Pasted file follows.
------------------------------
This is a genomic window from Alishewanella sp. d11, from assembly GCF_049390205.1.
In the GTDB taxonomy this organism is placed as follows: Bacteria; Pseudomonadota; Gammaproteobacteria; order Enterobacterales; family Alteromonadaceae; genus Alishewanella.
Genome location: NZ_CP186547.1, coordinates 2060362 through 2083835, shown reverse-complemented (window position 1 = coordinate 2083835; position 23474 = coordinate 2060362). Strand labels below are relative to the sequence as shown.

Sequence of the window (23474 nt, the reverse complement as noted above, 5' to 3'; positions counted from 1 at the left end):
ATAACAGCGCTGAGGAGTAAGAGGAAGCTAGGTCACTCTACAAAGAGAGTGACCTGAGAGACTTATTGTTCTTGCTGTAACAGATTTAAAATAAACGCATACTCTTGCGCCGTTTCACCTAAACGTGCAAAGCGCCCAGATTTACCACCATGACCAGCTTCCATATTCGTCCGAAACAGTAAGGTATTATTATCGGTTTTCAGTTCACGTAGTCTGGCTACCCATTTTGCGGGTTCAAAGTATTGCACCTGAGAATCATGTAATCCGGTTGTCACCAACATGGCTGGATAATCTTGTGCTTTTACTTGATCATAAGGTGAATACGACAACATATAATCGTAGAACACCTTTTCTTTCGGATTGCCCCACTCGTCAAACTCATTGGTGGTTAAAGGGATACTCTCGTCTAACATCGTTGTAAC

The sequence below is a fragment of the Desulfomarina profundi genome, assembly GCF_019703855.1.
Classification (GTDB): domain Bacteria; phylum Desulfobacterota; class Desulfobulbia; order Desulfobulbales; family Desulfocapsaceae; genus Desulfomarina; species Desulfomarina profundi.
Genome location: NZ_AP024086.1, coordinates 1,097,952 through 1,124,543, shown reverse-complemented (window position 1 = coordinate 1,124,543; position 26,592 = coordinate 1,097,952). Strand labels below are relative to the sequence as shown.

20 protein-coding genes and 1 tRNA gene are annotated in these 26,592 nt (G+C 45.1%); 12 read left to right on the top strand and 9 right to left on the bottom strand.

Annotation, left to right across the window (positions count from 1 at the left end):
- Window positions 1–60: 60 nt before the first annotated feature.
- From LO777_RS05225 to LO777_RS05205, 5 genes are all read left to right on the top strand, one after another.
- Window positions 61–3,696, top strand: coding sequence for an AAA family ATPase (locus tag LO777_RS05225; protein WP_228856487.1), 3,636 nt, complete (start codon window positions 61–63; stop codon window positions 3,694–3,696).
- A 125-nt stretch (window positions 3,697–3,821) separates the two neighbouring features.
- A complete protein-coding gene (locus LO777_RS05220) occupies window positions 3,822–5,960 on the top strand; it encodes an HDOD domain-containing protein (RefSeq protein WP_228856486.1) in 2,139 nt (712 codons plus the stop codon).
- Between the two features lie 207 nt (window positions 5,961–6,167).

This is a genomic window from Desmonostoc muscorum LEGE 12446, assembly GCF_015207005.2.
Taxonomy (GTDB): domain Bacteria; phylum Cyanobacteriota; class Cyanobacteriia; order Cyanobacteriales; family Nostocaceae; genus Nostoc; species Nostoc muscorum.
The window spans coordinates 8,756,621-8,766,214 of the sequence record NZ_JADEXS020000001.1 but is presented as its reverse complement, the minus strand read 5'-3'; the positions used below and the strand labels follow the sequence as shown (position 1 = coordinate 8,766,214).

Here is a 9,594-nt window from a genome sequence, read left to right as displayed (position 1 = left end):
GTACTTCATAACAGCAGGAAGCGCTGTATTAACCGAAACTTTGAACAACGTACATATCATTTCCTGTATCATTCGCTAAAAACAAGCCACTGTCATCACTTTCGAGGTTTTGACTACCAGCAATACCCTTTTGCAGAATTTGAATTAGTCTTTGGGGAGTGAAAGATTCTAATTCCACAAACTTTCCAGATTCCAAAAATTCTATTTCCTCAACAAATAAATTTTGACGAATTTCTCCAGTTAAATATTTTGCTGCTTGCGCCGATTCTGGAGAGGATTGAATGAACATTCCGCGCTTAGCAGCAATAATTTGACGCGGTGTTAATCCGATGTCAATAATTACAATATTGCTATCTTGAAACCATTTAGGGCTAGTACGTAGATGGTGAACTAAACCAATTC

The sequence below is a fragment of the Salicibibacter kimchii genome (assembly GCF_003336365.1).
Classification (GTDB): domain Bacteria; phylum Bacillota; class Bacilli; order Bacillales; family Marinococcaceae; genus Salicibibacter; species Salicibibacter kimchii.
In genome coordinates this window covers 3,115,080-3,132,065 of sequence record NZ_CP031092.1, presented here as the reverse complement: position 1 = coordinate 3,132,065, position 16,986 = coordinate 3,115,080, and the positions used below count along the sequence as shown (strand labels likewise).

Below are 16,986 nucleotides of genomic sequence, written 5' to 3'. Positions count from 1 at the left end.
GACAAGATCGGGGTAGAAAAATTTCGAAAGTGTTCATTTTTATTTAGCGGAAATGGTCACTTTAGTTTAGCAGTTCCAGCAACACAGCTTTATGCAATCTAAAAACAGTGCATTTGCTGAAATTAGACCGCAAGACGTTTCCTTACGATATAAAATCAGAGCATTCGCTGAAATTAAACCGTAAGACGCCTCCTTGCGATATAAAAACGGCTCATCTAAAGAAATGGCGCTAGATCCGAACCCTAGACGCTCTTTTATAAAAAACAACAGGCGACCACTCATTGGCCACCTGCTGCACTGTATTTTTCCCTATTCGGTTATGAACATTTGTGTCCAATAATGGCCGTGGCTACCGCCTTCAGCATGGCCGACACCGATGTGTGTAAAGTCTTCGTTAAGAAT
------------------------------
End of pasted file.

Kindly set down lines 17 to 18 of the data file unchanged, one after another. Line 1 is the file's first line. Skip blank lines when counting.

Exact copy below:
This is a genomic window from Desmonostoc muscorum LEGE 12446, assembly GCF_015207005.2.
Taxonomy (GTDB): domain Bacteria; phylum Cyanobacteriota; class Cyanobacteriia; order Cyanobacteriales; family Nostocaceae; genus Nostoc; species Nostoc muscorum.